Poems and Poets

One by one the lamps were all extinguished, except that Mr. Carmichael, who liked to lie awake a little reading Virgil, kept his candle burning rather longer than the rest… [Mr. Carmichael brought out a volume of poems that spring, which had an unexpected success. The war, people said, had revived their interest in poetry] (Woolf, To the Lighthouse). Much like the characters in Woolf’s novel, we too, only yesterday, took a step away from our four year war against lies and misinformation, against bigotry and racism, against incivility and immorality, seeking solace from an elder statesman and a young poet, and on a historic Inauguration day, we got more than we could have hoped for in the wisdom of President Biden and the spoken poetry of Amanda Gorman. Unity. Light. A reminder of our America.

Capital building in Washington DC

John Kennedy was the first President who included a poet in the inaugural ceremony. He asked Robert Frost, who at 88 replied, “If you can bear at your age the honor of being made President of the United States, I ought to be able at my age to bear the honor of taking some part in your inauguration. I may not be equal to it but I can accept it for my cause — The Arts, Poetry, now for the first time taken into the affairs of statesmen”(Poetry.Org). The two men shared mutual affection and respect for each other, and a New England they both called home. As it turned out the glare of the sun hitting the snow made Frost’s reading his intended new inaugural poem impossible, so he recited from memory a favorite of Kennedy’s, “The Gift Outright.” But “Dedication” for its enduring theme is worth remembering today.

So much those heroes knew and understood,
I mean the great four, Washington,
John Adams, Jefferson, and Madison
So much they saw as consecrated seers
They must have seen ahead what not appears,
They would bring empires down about our ears
And by the example of our Declaration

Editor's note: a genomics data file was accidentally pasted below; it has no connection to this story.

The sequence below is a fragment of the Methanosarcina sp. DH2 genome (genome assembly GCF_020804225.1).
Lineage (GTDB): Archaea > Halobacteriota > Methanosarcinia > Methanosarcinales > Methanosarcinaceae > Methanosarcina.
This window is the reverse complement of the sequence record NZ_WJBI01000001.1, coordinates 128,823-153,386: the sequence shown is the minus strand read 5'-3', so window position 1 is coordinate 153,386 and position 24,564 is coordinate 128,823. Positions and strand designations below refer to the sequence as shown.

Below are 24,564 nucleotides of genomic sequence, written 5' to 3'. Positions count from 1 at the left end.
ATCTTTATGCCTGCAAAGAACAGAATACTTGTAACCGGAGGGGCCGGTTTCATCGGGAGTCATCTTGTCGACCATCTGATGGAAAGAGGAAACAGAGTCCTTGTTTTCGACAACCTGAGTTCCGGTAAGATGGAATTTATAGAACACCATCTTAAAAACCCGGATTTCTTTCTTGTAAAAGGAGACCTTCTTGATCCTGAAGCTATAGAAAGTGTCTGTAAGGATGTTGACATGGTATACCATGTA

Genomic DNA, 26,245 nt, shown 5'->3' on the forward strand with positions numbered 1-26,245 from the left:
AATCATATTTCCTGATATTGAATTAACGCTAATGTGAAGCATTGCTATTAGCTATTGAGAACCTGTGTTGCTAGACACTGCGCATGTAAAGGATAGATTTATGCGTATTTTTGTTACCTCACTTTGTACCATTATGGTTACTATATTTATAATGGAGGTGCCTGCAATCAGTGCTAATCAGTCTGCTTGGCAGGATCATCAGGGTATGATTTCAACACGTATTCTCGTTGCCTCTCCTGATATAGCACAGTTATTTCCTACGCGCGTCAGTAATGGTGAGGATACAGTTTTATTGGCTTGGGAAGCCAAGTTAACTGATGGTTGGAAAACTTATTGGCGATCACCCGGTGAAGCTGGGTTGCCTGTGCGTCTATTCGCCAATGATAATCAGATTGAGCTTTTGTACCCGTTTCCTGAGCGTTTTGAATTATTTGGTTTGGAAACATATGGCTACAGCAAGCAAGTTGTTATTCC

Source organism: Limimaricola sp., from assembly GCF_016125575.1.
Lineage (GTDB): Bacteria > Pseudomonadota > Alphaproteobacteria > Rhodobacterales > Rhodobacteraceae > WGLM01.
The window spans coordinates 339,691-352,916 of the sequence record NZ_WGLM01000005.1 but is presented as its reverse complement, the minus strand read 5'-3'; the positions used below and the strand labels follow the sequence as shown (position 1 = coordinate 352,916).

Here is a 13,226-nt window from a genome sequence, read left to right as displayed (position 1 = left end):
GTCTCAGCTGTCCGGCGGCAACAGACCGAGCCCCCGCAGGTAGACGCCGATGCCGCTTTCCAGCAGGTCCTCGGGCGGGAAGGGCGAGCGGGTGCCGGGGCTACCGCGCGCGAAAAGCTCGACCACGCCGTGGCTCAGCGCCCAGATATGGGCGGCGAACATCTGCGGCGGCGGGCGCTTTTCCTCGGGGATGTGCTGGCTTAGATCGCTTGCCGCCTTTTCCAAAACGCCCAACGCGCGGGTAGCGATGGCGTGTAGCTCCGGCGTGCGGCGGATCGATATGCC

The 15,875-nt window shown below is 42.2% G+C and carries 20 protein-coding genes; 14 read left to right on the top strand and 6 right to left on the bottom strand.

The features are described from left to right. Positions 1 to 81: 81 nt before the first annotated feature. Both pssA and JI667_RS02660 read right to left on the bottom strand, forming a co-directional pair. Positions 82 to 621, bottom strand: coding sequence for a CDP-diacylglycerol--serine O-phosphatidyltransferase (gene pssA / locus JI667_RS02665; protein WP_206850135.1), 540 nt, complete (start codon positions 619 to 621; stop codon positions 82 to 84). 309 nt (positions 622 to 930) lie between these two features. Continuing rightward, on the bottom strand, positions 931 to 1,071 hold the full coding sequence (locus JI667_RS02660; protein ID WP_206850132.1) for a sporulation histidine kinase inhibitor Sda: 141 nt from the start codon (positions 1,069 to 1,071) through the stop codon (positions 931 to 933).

Make everybody want to be a nation.

The poem ends with a poignant hope that the new president would lead the nation to the “next Augustan age” — “A golden age of poetry and power / Of which this noonday’s the beginning hour” (Wirzbicki). Today, on the threshold of much needed change, poetry and power are needed again.

The next president who invited a poet onto his inaugural stage was Clinton, in 1993. Those who witnessed Maya Angelou‘s powerful presence on the dais, and heard her manifesto “On the Pulse of Morning,” will never forget it; I know I will not. In the almost six minutes of verse we each latched on to what mattered, from our individual nows to learning to listening to A Rock, A River, A Tree.

Each of you, a bordered country,
Delicate and strangely made proud,
Yet thrusting perpetually under siege.
Your armed struggles for profit
Have left collars of waste upon
My shore, currents of debris upon my breast.
Yet today I call you to my riverside,
If you will study war no more. Come,
Clad in peace, and I will sing the songs
The Creator gave to me when I and the
Tree and the rock were one.
Before cynicism was a bloody sear across your
Brow and when you yet knew you still
Knew nothing.
The River sang and sings on.

The poem, “assures the audience that though its history is filled with “wrenching pain,” this history need not be repeated. Instead, America should learn from its mistakes and “clad [itself] in peace.” Arguing that the American people must “seek no haven” in the earth’s shadow, the speaker implies that in order to secure a future, people must stop hiding “face down in ignorance.” In other words, America can’t run from its mistakes, nor is there anywhere left to hide. Only by addressing its history can America hope to catch sight of its “distant destiny”—that is, a future which hasn’t been imagined yet” (LitCharts).

Here, on the pulse of this new day
You may have the grace to look up and out
And into your sister’s eyes, and into
Your brother’s face, your country
And say simply
Very simply
With hope—
Good morning.

Two more poets followed: for Clinton, Miller Williams read his poem, “Of History and Hope” and Elizabeth Alexander read her poem, “Praise Song for the Day” for the historic and jubilant Inauguration of President Obama in 2009. Then, as only the fifth poet to read on such an occasion, Richard Blanco recited, “One Today.” Blanco echoed our American dreams as only the son of immigrants could, recalling collective aspiration and sorrow.